Articles in Laos travel
St Clements restaurant in Durban is where Steve Clements lights the fire out back four nights a week and cooks the speciality dishes he’s passionate about. Prepares the type of food that, along with his enthusiasm for the culture, the colour and the friendliness of the people, physically pulls him back to Southeast Asia year after year.
The strips of texture, it turns out, that I thought might be strips of mushroom, is young bamboo, grated. There are mushrooms. There is onion, red chili and spring onion, a mix of intense and subtle flavors. The rice noodle roll is somehow sensual in texture; the fish plump and decadently fatty and warm. Perhaps another nine on the mouth orgasm scale.
The next morning, Sunday, we drive right down the island to the family-run Beach Restaurant at Thong Krut fishing village on Koh Samui. It’s a fave or Richard and Barb. And it’s fabulous.
At the Bangrak fish, meat and veggie market, fishermen are pulling in on the beach and unloading their catch straight into the market. It’s busy, busy. Locals shopping on Friday arvy for the weekend. A TV crew in action at one of the stands. The vendors an eclectic bunch, ever ready to engage in hand-gestures and attempts to explain.
It says “traditional Lao stew” on the Mango Garden restaurant menu. They do themselves an injustice saying on the menu that the dish has sweet basil, coriander, spring onion, chili, young eggplant — and I choose the beef for the meat option — period. It is, in fact, a pretty good version of the Lao specialty, Or Lam, which the manager admits to when I ask her and point out the wood ear mushrooms, the twist of lemongrass and the yard-long beans.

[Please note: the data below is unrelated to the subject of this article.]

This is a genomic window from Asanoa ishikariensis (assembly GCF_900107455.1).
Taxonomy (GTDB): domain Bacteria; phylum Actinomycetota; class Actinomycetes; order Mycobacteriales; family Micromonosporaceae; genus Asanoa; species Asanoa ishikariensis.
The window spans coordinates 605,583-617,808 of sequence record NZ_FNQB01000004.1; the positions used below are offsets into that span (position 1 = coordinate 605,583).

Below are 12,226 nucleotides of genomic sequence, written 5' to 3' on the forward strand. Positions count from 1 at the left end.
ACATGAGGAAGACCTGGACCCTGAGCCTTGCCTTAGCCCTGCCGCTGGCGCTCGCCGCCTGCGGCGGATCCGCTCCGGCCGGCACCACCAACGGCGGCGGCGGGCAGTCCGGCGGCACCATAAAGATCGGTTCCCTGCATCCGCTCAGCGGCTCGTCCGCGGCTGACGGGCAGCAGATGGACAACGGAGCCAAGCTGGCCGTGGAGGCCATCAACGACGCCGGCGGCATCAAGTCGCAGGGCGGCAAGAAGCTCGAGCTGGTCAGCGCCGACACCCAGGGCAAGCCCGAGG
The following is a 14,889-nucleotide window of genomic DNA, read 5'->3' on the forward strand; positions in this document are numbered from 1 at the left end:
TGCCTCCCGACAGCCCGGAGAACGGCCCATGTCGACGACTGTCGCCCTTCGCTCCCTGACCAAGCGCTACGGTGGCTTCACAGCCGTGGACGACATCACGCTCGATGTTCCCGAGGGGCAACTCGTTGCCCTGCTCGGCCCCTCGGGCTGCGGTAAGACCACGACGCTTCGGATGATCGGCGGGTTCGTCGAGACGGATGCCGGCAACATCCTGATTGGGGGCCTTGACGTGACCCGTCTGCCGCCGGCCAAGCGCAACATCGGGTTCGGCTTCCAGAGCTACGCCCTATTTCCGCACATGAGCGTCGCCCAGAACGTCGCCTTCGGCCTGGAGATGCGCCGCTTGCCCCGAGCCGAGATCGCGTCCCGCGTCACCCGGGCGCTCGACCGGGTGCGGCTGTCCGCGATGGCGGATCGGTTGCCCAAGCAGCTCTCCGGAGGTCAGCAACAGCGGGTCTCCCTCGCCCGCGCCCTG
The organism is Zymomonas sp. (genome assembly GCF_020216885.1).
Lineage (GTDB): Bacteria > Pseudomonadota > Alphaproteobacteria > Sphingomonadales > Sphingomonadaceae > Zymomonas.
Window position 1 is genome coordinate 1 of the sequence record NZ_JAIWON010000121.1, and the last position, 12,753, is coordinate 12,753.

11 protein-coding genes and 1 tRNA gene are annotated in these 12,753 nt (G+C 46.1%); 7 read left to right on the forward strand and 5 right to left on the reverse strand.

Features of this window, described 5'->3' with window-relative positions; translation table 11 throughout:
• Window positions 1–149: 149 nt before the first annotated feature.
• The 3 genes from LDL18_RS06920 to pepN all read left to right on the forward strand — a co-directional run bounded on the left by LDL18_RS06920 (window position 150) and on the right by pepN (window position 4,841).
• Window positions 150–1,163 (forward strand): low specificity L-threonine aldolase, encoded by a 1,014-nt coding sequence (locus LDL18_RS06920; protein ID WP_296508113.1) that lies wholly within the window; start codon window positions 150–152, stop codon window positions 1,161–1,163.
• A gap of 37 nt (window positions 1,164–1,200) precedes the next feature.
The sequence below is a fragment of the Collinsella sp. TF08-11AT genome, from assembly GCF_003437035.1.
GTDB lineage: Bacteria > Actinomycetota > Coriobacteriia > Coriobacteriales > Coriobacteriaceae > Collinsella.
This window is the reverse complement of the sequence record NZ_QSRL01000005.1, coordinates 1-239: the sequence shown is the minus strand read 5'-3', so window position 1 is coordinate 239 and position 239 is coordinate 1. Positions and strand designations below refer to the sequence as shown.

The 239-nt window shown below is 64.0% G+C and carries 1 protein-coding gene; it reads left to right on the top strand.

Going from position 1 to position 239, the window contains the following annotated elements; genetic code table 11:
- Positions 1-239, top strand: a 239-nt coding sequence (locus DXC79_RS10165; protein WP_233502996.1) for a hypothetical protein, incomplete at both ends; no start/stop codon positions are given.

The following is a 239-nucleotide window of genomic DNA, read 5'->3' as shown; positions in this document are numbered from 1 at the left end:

The morning market opens at 6am, just after Sai Bat. To quote from the official Luang Prabang website: Lao cuisine draws almost exclusively on fresh foods. Few homes traditionally have refrigerators and modern supermarkets are rare. So at this market, you’ll find every possible type of food regionally available, including an amazing mushroom selection. Everything fresh is seasonal.
When I see a young monk sitting at a little table inside a temple ground reading, I smile and he smiles and says Hello across the short distance and the wall. And tells me he is practicing his English and invites me to come and check the book he’s taken from the library. His English is good and his name is Bakh and he says he became a monk to get an education and he is turning 19 the next day. He is from a Mekong village where they had no high school.
The Luang Prabang night handicraft market is good for browsing and bargaining. The Luang Prabang night food market is good for indulging what with all the barbecued meats and fish and sausage and a pigs heads and all manner of meaty bits and bites cooked over fire on grills.
Almost stop in at a place called Chill. But not quite right, even though what “right” is, I won’t know, till I find it: a Lao breakfast menu at a pretty elegant place that also has a bakery. When I search I find it in my Rough Guide too. At Café Le Ban Vat Sene on Sakkaline Road I sit outside and order the Khai Jeun Jaeo Mak Len (omelet cooked with herbs and served with tomato relish, sun-dried beef and sticky rice) 30,000 kip and Lao coffee.
At Delilah’s Cafe in Luang Prabang I order the Rough Guide brekker suggestion. The banana pancake that comes with lemon, ginger and cream and a Lao coffee. Here, like everywhere, there is WiFi. (Sometimes I doesn’t work but for the most part does).